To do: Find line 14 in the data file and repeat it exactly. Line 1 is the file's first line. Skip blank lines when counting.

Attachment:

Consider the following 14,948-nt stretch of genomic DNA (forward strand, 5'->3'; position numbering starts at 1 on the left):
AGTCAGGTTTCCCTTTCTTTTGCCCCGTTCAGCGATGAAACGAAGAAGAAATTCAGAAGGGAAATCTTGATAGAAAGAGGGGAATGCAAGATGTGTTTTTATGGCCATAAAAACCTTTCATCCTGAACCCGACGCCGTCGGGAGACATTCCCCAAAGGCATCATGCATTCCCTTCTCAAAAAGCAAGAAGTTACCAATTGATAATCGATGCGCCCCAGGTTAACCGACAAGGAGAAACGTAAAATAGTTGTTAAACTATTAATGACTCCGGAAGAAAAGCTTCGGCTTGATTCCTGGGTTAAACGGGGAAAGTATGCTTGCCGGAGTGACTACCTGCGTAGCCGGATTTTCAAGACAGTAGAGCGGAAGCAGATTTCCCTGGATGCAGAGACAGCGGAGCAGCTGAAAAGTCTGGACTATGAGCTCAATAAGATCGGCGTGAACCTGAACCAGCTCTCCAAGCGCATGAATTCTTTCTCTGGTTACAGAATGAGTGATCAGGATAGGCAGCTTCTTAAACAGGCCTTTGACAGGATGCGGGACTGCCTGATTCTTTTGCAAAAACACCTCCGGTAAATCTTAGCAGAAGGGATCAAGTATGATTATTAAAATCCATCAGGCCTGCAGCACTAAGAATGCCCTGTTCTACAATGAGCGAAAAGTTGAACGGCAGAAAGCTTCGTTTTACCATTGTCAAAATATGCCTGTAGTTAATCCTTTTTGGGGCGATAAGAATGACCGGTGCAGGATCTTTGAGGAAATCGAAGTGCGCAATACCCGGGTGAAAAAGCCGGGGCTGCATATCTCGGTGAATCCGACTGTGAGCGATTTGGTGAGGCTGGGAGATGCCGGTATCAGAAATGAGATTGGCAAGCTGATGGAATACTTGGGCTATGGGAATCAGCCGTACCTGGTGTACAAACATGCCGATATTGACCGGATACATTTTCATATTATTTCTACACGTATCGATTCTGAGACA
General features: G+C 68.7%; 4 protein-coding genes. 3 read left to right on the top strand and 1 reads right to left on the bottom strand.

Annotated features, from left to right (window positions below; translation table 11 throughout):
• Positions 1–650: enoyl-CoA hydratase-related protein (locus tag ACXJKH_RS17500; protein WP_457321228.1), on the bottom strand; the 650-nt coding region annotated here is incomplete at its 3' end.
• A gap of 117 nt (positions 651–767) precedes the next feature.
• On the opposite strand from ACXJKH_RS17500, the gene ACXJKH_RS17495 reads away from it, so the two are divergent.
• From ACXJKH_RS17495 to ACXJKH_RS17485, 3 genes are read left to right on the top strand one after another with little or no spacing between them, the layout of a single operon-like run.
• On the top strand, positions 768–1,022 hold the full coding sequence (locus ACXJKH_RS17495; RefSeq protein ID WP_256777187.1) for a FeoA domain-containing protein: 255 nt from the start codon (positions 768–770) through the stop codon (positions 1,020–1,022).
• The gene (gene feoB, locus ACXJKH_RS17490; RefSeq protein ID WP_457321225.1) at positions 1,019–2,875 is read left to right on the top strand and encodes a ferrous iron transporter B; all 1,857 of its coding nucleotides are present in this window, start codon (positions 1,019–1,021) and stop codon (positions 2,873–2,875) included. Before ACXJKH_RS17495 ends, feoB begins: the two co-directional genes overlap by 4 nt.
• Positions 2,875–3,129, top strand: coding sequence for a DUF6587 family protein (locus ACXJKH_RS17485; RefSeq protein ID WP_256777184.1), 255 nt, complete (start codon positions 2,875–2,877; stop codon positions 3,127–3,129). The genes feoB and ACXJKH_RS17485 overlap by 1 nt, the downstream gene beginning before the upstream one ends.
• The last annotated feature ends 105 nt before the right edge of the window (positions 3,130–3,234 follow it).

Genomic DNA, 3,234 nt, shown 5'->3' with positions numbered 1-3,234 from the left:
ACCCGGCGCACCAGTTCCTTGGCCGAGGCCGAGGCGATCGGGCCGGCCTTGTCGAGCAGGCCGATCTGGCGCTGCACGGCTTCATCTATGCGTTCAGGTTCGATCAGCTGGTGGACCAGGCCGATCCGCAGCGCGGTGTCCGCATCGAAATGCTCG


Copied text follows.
ACCCGGCGCACCAGTTCCTTGGCCGAGGCCGAGGCGATCGGGCCGGCCTTGTCGAGCAGGCCGATCTGGCGCTGCACGGCTTCATCTATGCGTTCAGGTTCGATCAGCTGGTGGACCAGGCCGATCCGCAGCGCGGTGTCCGCATCGAAATGCTCG